Stock options are defined by several key characteristics. The expiration date specifies when the option contract becomes null and void. The underlying is the asset upon which the stock option is based. The strike price, or exercise price, is the price at which the underlying asset will be bought or sold should the option holder decide to exercise their right to buy or sell. European-style options are only exercisable on the expiration date; American-style options are exercisable at any time before the expiration date.

An ATM, or at-the-money option, is one where the strike price is roughly the same as the current underlying price. An OTM, or out-of-the-money option, is one where the underlying price is far enough away from the strike price that there is no incentive for the holder to exercise the contract. Conversely, an ITM, or in-the-money option, is one where the holder can exercise the option profitably.

The simplest stock options trading strategy is to buy an OTM call (or put) option if the expectation is for a dramatic increase (or decrease) in the price of the underlying. Spreads involve buying one option and selling another; they are often used to lower the initial cost of the position at the expense of lower maximum potential profit. Examples of spreads are verticals, backspreads, bull and bear spreads, ratio spreads, butterflies, and condors.

Stock options allow speculators to make bets on market movement without having to pick an up or down direction. For example, buying both an ATM put and an ATM call would give the holder exposure to a dramatic move in either direction. Because of this, options traders are often said to be trading volatility rather than price.

SmartCapitalMind is dedicated to providing accurate and trustworthy information. We carefully select reputable sources and employ a rigorous fact-checking process to maintain the highest standards. To learn more about our commitment to accuracy, read our editorial process.
Link to Sources
Discussion Comments
By John57 — On Jun 27, 2011

There are qualified and there are nonqualified stock options. It all depends on how your company has the plan set up. It is very important to know any tax consequences when dealing with stock options.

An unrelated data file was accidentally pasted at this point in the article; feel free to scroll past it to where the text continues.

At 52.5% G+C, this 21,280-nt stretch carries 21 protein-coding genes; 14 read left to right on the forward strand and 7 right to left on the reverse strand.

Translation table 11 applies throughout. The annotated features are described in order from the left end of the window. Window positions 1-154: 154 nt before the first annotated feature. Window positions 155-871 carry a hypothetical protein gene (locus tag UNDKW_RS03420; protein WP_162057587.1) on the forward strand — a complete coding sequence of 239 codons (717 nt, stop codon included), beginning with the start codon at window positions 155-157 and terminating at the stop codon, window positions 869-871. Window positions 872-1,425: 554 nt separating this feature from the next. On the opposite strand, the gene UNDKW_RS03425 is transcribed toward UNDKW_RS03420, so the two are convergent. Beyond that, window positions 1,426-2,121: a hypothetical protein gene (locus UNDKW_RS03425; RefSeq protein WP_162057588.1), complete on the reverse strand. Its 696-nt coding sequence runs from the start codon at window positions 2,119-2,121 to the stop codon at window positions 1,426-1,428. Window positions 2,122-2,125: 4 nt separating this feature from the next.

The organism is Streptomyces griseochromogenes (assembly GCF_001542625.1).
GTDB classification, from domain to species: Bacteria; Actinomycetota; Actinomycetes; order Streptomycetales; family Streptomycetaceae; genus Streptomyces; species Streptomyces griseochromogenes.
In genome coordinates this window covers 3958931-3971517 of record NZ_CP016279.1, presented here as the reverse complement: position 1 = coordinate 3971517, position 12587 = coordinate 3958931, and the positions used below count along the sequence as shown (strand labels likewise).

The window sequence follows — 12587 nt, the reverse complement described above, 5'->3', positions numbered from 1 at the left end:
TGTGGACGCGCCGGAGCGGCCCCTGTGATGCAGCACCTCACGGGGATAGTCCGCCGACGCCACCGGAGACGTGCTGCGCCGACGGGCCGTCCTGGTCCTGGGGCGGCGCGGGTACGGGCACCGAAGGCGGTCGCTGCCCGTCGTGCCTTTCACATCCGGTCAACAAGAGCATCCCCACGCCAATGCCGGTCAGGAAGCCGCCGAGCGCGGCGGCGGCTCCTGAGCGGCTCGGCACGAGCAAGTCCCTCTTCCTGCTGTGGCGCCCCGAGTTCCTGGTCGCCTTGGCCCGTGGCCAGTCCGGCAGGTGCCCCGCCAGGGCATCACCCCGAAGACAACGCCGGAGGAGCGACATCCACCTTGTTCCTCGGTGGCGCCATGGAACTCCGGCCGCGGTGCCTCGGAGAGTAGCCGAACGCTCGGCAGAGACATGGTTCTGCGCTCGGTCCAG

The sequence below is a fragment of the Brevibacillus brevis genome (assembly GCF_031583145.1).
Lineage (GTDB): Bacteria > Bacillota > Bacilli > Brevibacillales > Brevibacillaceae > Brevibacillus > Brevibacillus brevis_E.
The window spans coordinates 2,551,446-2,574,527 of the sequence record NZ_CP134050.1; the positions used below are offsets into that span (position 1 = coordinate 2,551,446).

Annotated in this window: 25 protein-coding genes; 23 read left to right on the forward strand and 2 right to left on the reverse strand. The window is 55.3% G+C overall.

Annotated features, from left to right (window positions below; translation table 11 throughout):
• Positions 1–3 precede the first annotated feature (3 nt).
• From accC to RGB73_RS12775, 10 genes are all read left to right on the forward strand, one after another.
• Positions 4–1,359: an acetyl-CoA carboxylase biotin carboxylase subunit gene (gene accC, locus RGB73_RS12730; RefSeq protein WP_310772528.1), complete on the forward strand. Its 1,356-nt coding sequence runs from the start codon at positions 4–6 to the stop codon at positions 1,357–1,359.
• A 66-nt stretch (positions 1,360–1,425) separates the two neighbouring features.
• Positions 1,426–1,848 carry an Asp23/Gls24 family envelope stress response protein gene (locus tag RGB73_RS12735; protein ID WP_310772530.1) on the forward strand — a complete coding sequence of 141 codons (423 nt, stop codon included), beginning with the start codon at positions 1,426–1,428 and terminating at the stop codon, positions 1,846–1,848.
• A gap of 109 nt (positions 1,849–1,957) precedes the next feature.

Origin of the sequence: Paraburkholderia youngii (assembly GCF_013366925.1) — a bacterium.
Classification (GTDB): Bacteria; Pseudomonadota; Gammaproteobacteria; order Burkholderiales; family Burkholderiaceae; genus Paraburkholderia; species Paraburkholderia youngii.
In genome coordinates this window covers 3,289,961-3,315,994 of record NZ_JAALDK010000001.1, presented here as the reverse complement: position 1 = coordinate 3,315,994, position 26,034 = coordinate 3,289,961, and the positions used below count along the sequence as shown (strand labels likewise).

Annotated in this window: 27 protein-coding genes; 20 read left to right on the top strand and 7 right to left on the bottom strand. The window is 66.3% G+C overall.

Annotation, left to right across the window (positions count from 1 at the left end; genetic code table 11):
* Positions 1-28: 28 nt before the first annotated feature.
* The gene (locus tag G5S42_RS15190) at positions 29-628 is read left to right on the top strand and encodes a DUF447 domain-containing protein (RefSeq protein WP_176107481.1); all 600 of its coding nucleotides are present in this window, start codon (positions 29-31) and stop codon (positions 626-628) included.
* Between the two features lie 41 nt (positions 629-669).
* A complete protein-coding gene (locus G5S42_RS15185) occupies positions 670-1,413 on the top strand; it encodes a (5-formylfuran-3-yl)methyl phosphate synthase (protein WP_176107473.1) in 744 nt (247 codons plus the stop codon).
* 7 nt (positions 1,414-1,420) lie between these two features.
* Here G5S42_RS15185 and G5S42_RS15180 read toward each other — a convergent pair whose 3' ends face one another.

If any income is received, there will always be some kind of taxation on that income. There may be other fees or penalties depending on what your situation is.

By andee — On Jun 26, 2011

If your company stock option is in a qualified plan, you will need to know the tax implications if you sell your option. As long as you roll it over in to another qualified plan, you should be OK. If you choose to cash it in, you will have to pay penalties and taxes on that income.

Stock options taxation can be confusing for some to understand, so just make sure you do your research and talk with a financial investment representative so you understand all of your options.

By golf07 — On Jun 23, 2011

When I worked for a bank, part of our 401K plan was an employer stock option. Upon leaving was when I needed to decide what to do with that option. This was several years ago, and the company stock was trading at a pretty good price, so I went ahead and sold the option.

Looking at the price of that stock now, I made the right decision. This was about 10 years ago and I sold it for around $60 a share. The price of the stock today is around $11 a share.

By watson42 — On Feb 21, 2011

Employees' stock options have become a cause for drama in a lot of big businesses in recent years. I suppose it makes sense, though, because if they aren't kept as pretty much fair game for people, it can get messy.

SmartCapitalMind, in your inbox

Our latest articles, guides, and more, delivered daily.

SmartCapitalMind, in your inbox

Our latest articles, guides, and more, delivered daily.